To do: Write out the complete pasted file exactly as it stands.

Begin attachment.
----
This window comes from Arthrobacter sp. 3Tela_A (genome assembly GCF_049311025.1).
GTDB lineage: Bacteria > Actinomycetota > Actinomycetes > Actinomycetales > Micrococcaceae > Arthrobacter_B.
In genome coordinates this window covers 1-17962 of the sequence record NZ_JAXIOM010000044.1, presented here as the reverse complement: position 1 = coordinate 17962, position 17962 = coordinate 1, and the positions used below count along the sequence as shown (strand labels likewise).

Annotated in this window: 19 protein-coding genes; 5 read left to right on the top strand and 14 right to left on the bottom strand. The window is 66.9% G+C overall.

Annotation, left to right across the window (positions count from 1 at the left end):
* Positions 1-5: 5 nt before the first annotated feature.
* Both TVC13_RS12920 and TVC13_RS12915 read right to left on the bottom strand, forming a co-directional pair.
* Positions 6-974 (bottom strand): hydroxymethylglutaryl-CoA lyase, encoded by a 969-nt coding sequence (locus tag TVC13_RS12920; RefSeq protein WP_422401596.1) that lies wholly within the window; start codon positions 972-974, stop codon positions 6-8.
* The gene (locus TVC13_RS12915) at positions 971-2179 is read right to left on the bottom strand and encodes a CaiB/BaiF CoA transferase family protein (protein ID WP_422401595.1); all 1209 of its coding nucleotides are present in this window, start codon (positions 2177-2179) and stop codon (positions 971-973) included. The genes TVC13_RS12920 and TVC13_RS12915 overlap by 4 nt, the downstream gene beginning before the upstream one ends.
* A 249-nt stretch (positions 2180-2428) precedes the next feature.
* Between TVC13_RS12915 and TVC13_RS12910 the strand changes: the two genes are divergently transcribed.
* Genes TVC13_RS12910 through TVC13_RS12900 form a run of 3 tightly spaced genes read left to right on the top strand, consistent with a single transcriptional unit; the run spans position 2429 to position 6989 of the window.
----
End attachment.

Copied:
This window comes from Arthrobacter sp. 3Tela_A (genome assembly GCF_049311025.1).
GTDB lineage: Bacteria > Actinomycetota > Actinomycetes > Actinomycetales > Micrococcaceae > Arthrobacter_B.
In genome coordinates this window covers 1-17962 of the sequence record NZ_JAXIOM010000044.1, presented here as the reverse complement: position 1 = coordinate 17962, position 17962 = coordinate 1, and the positions used below count along the sequence as shown (strand labels likewise).

Annotated in this window: 19 protein-coding genes; 5 read left to right on the top strand and 14 right to left on the bottom strand. The window is 66.9% G+C overall.

Annotation, left to right across the window (positions count from 1 at the left end):
* Positions 1-5: 5 nt before the first annotated feature.
* Both TVC13_RS12920 and TVC13_RS12915 read right to left on the bottom strand, forming a co-directional pair.
* Positions 6-974 (bottom strand): hydroxymethylglutaryl-CoA lyase, encoded by a 969-nt coding sequence (locus tag TVC13_RS12920; RefSeq protein WP_422401596.1) that lies wholly within the window; start codon positions 972-974, stop codon positions 6-8.
* The gene (locus TVC13_RS12915) at positions 971-2179 is read right to left on the bottom strand and encodes a CaiB/BaiF CoA transferase family protein (protein ID WP_422401595.1); all 1209 of its coding nucleotides are present in this window, start codon (positions 2177-2179) and stop codon (positions 971-973) included. The genes TVC13_RS12920 and TVC13_RS12915 overlap by 4 nt, the downstream gene beginning before the upstream one ends.
* A 249-nt stretch (positions 2180-2428) precedes the next feature.
* Between TVC13_RS12915 and TVC13_RS12910 the strand changes: the two genes are divergently transcribed.
* Genes TVC13_RS12910 through TVC13_RS12900 form a run of 3 tightly spaced genes read left to right on the top strand, consistent with a single transcriptional unit; the run spans position 2429 to position 6989 of the window.